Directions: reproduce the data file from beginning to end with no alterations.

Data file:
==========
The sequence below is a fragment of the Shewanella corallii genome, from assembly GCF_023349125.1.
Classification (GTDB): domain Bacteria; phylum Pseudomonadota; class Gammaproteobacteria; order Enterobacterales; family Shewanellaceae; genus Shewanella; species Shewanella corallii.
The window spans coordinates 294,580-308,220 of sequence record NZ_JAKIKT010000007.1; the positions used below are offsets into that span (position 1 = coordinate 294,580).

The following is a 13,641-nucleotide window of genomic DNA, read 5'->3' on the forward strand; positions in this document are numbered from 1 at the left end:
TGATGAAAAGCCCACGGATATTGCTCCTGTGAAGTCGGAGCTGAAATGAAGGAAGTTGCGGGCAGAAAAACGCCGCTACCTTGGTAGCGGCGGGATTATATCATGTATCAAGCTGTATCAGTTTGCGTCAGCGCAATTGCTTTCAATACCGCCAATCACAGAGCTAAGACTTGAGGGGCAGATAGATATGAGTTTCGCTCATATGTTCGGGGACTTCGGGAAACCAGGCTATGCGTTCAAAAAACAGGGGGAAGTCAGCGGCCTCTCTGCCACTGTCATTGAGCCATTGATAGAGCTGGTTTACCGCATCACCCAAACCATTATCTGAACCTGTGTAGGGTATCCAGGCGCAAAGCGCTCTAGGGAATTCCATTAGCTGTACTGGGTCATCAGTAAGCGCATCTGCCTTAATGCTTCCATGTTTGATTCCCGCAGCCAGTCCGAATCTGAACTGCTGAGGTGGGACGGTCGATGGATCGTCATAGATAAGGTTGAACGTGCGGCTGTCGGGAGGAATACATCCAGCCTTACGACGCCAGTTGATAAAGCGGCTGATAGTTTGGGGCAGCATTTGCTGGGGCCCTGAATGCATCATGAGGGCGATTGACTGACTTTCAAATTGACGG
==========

The sequence below is a fragment of the Shewanella corallii genome, from assembly GCF_023349125.1.
Classification (GTDB): domain Bacteria; phylum Pseudomonadota; class Gammaproteobacteria; order Enterobacterales; family Shewanellaceae; genus Shewanella; species Shewanella corallii.
The window spans coordinates 294,580-308,220 of sequence record NZ_JAKIKT010000007.1; the positions used below are offsets into that span (position 1 = coordinate 294,580).

The following is a 13,641-nucleotide window of genomic DNA, read 5'->3' on the forward strand; positions in this document are numbered from 1 at the left end:
TGATGAAAAGCCCACGGATATTGCTCCTGTGAAGTCGGAGCTGAAATGAAGGAAGTTGCGGGCAGAAAAACGCCGCTACCTTGGTAGCGGCGGGATTATATCATGTATCAAGCTGTATCAGTTTGCGTCAGCGCAATTGCTTTCAATACCGCCAATCACAGAGCTAAGACTTGAGGGGCAGATAGATATGAGTTTCGCTCATATGTTCGGGGACTTCGGGAAACCAGGCTATGCGTTCAAAAAACAGGGGGAAGTCAGCGGCCTCTCTGCCACTGTCATTGAGCCATTGATAGAGCTGGTTTACCGCATCACCCAAACCATTATCTGAACCTGTGTAGGGTATCCAGGCGCAAAGCGCTCTAGGGAATTCCATTAGCTGTACTGGGTCATCAGTAAGCGCATCTGCCTTAATGCTTCCATGTTTGATTCCCGCAGCCAGTCCGAATCTGAACTGCTGAGGTGGGACGGTCGATGGATCGTCATAGATAAGGTTGAACGTGCGGCTGTCGGGAGGAATACATCCAGCCTTACGACGCCAGTTGATAAAGCGGCTGATAGTTTGGGGCAGCATTTGCTGGGGCCCTGAATGCATCATGAGGGCGATTGACTGACTTTCAAATTGACGG